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Microsoft delivers 'copy Apple' Windows 8 message

Sinofsky admits 'balancing act' to avoid fondle fumble

The smart choice: opportunity from uncertainty

With Windows 8, Microsoft is joining Apple and Linux-shop Canonical in trying to make its signature operating system mouse-free and more touchable for use on devices like tablets.

The approach Microsoft is taking, however, has more in common with Apple than Canonical – chief custodian of the popular Ubuntu – as Windows chief Steven Sinofsky has inadvertently just reminded everyone.

It's a cautious approach that might yet save Microsoft from fumbling tablets.

Windows and Windows Live president Sinofsky closed August by going once more unto the blogosphere to tell both the fearful and the red-blooded developer optimists in Microsoft's camp that Windows 8 will have not one but two interfaces: the tiled, Windows Mobile-like Metro that has been the industry buzz for the best part of 2011 and is being built for tablets and, oh yeah, something for PCs.

Sinofsky told the blogosphere that Microsoft is not forcing an either-or approach on developers or customers.

A man who likes to control the message as much as development of product, Sinofsky was forced to restate the strategy after an earlier post on his Building Windows 8 blog caused turbulence when his team showed off a creeping ribbonisation of the Windows 8 interface.

What was blogged was just a glimpse into what is going on in Windows 8 but it was enough to get people excited, confused, worried and angry. The Explorer file manager is going the way of Office, with a ribbon interface designed to make it easier to find popular actions and commands.

Just how far is Microsoft going on the matter of putting the ribbon UI in Windows 8? Classic Sinofsky: he didn't say. Even in his follow-up blog to calm things down, he wasn't saying.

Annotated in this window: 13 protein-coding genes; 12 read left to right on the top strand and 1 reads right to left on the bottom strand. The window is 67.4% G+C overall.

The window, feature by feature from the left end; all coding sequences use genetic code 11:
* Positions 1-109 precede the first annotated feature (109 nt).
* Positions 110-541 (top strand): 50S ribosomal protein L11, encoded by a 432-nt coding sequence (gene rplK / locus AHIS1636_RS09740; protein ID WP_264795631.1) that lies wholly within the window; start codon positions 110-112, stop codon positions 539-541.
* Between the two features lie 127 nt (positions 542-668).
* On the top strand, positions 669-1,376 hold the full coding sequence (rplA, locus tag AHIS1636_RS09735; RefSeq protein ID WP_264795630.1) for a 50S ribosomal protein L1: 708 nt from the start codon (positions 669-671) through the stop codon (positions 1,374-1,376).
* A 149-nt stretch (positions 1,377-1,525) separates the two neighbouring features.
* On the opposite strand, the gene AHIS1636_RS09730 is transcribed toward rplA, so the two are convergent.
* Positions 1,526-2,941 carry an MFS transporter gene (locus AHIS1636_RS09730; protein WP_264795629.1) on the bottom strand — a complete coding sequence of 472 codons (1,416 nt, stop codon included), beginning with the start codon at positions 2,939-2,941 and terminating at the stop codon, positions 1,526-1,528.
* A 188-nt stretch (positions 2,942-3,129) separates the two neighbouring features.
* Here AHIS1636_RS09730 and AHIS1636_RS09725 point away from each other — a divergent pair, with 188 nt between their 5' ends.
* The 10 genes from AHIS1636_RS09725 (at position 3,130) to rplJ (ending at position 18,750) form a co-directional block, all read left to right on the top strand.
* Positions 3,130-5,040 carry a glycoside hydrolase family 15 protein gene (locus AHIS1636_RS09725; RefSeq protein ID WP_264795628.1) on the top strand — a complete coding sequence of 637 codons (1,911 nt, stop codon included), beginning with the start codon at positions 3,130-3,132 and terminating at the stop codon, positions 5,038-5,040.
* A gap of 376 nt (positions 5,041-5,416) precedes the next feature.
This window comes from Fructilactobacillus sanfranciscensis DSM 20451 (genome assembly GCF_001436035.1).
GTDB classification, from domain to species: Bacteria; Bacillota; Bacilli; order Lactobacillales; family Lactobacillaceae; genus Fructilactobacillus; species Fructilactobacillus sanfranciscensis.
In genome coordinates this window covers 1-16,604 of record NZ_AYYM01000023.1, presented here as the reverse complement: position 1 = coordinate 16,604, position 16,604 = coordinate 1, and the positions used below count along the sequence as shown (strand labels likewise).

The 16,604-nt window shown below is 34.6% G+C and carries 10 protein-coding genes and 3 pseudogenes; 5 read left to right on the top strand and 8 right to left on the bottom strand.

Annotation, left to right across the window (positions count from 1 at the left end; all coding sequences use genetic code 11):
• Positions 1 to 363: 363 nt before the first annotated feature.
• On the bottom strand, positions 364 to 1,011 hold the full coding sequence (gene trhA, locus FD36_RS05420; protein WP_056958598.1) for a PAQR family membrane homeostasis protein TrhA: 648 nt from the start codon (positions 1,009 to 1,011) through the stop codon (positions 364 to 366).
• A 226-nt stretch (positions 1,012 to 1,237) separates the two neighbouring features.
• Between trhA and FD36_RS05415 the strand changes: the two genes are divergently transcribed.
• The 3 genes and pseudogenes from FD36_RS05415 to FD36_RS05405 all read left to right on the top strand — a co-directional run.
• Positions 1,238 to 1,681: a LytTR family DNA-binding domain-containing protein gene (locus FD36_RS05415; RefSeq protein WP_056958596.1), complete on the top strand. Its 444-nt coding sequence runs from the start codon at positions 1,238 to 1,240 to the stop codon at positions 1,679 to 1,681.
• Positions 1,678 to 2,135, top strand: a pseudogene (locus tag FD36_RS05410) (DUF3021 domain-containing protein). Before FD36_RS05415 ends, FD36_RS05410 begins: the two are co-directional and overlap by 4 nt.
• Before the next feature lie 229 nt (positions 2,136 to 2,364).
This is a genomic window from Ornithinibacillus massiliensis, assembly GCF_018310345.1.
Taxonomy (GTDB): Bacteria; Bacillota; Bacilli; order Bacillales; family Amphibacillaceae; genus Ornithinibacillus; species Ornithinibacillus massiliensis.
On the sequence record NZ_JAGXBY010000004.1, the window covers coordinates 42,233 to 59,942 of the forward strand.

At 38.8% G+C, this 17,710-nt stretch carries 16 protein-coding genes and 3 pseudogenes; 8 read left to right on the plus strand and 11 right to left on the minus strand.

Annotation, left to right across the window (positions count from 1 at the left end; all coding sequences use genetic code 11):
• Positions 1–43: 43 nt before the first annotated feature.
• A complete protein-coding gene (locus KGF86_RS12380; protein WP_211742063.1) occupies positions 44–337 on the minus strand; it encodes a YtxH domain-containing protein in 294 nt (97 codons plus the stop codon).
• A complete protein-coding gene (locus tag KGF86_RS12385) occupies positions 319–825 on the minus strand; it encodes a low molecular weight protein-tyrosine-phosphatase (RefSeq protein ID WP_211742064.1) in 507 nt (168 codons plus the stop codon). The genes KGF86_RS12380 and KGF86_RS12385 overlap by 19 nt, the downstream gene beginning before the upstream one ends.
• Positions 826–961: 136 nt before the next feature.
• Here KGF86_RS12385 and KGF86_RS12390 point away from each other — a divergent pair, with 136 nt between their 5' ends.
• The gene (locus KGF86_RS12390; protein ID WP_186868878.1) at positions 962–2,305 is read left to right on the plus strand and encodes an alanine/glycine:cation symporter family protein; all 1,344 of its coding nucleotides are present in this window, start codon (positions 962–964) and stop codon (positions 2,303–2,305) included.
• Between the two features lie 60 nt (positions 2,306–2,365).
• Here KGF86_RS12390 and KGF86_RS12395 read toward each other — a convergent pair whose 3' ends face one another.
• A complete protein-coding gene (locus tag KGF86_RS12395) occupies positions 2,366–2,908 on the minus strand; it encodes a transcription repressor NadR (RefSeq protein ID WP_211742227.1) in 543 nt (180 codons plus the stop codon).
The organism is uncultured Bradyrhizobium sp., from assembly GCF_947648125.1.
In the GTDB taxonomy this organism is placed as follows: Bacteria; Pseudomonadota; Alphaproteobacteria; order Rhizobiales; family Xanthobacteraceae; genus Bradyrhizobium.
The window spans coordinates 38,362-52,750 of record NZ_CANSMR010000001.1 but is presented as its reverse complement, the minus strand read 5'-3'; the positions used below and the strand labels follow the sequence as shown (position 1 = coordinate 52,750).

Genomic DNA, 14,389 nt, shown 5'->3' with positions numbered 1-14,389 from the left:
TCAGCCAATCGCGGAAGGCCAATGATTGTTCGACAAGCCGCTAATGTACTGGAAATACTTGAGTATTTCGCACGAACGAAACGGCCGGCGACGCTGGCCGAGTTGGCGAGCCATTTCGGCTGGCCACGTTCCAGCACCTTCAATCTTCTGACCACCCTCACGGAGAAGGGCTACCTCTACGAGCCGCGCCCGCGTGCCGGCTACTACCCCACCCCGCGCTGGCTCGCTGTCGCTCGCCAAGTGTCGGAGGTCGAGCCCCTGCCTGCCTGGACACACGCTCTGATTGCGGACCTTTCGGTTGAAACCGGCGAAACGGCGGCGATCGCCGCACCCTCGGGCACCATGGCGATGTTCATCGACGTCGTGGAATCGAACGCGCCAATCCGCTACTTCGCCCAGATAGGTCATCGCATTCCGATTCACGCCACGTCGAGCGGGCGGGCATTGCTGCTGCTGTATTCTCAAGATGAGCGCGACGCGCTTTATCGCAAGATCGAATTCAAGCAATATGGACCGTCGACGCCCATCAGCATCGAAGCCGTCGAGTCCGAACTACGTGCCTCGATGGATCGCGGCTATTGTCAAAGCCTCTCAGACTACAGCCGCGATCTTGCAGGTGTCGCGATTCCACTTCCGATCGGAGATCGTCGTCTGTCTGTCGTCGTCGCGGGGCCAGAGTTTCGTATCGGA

The Explorer meltdown followed Sinofsky's demos earlier in the year of the tiled Metro interface, which is giving Windows 8 a Windows Mobile look as well as its touchability.

Stepping in on Wednesday, Sinofsky said:

Some of you are probably wondering how these parts work together to create a harmonious experience. Are there two user interfaces? Why not move on to a Metro style experience everywhere? On the other hand, others have been suggesting that Metro is only for tablets and touch, and we should avoid 'dumbing down' Windows 8 with that design.

Microsoft is not the only operating system maker trying to change the way people interact with its software. A PC market that had become fat and happy is suddenly looking out of shape and behind the times, thanks to Steve Jobs. Analysts and even the PC makers are asking whether "this is it" for PCs as smartphones outsell them. Is this a blip caused by the economy or are seismic forces causing a permanent re-alignment of the techtonic plates?

If it's a permanent change, then the operating system makers must put changes in place that let end-users touch and poke at apps on screens optimised to make more of the available space, where the apps are fired up from icons, and the apps are grouped together after being downloaded.

There are two ways of dealing with this: revolution or exploration, and the approach an OS maker picks has much to do with how deeply vested it is in that fat-and-happy camp.

If you have a relatively minimal PC market share, then you have little to lose by going with revolution. Canonical committed to this strategy with Ubuntu 11.04 when it set the touch-friendly Unity as its default interface. If you have market share of any kind, even if you are Apple and own the cursed device causing problems for so many, then you'll want to take an approach that doesn't flame-grill your existing PC business.

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